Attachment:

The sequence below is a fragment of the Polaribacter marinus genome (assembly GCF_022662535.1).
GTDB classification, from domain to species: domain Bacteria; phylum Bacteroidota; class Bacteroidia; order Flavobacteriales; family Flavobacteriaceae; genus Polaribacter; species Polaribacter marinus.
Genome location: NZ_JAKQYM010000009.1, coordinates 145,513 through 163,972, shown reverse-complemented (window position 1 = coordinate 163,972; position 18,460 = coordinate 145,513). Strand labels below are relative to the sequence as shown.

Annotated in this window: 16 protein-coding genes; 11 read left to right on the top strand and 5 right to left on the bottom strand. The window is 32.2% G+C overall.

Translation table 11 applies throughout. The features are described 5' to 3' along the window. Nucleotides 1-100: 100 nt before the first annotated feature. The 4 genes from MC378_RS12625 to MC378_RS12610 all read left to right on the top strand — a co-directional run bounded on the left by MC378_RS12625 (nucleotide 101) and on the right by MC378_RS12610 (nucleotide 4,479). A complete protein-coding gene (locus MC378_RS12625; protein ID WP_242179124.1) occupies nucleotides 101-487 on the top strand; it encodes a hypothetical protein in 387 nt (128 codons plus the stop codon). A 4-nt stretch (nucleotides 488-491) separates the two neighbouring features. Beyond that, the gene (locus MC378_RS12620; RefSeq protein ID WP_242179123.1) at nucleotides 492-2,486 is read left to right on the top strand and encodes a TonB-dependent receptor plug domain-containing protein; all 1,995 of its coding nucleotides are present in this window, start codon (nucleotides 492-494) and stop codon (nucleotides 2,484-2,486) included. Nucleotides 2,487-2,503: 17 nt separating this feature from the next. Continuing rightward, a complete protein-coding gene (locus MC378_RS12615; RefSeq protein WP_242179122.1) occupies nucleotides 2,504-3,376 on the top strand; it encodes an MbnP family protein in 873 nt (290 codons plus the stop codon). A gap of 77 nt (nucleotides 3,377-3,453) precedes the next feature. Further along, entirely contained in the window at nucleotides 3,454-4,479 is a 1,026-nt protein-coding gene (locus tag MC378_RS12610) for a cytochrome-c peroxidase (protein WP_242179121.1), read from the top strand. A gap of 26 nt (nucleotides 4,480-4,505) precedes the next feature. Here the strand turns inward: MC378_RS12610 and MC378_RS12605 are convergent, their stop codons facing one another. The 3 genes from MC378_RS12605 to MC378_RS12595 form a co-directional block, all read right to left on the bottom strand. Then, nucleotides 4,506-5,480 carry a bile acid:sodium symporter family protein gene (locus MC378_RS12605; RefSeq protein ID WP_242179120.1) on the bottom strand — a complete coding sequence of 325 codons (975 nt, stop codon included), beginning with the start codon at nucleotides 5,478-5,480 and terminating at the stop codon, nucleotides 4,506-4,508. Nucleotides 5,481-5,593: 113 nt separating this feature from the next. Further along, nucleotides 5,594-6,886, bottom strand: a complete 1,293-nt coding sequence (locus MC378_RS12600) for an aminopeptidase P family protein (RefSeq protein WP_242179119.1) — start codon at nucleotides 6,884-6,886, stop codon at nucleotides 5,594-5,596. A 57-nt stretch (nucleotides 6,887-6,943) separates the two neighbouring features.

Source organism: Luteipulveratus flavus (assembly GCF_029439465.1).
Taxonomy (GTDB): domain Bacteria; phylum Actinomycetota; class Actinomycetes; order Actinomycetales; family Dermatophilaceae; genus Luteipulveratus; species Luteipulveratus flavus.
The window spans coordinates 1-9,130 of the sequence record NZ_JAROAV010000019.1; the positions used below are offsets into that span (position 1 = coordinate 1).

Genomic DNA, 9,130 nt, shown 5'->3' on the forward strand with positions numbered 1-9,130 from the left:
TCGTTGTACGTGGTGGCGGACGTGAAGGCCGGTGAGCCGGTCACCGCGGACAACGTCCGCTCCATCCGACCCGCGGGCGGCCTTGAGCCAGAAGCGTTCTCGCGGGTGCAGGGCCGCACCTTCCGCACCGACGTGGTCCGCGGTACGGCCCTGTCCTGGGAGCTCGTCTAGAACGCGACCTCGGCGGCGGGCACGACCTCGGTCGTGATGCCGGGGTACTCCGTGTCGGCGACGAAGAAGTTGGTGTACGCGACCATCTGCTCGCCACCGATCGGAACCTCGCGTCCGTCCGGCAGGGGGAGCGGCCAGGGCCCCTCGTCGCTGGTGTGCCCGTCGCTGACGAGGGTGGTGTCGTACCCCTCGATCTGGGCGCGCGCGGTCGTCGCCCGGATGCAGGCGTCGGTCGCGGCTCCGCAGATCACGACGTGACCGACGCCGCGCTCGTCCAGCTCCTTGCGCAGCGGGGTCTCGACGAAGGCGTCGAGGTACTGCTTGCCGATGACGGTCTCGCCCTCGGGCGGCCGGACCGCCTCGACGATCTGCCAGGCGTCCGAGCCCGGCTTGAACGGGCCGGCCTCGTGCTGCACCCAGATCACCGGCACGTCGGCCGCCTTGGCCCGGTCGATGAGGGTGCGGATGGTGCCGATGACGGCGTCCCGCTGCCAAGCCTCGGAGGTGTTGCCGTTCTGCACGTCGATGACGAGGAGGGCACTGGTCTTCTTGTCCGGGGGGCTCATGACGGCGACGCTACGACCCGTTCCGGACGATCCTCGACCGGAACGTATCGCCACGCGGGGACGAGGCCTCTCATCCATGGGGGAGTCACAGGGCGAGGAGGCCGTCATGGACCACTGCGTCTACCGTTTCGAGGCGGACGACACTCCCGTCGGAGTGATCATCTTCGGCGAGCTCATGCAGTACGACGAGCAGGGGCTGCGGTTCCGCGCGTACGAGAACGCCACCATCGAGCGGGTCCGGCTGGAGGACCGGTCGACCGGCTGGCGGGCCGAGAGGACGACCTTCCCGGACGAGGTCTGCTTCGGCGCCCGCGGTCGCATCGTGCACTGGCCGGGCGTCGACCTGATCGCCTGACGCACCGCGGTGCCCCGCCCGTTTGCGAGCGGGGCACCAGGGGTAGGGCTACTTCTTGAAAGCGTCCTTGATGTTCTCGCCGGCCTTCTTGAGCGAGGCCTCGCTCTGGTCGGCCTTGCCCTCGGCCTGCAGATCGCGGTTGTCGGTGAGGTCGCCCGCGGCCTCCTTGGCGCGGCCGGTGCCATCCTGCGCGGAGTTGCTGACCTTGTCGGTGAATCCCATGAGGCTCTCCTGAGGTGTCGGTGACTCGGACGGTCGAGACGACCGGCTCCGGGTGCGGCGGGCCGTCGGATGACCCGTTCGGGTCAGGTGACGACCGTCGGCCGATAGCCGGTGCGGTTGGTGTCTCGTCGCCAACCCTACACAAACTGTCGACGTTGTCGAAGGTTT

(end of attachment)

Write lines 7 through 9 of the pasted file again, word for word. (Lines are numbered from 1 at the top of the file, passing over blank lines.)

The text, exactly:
Taxonomy (GTDB): domain Bacteria; phylum Actinomycetota; class Actinomycetes; order Actinomycetales; family Dermatophilaceae; genus Luteipulveratus; species Luteipulveratus flavus.
The window spans coordinates 1-9,130 of the sequence record NZ_JAROAV010000019.1; the positions used below are offsets into that span (position 1 = coordinate 1).

Genomic DNA, 9,130 nt, shown 5'->3' on the forward strand with positions numbered 1-9,130 from the left: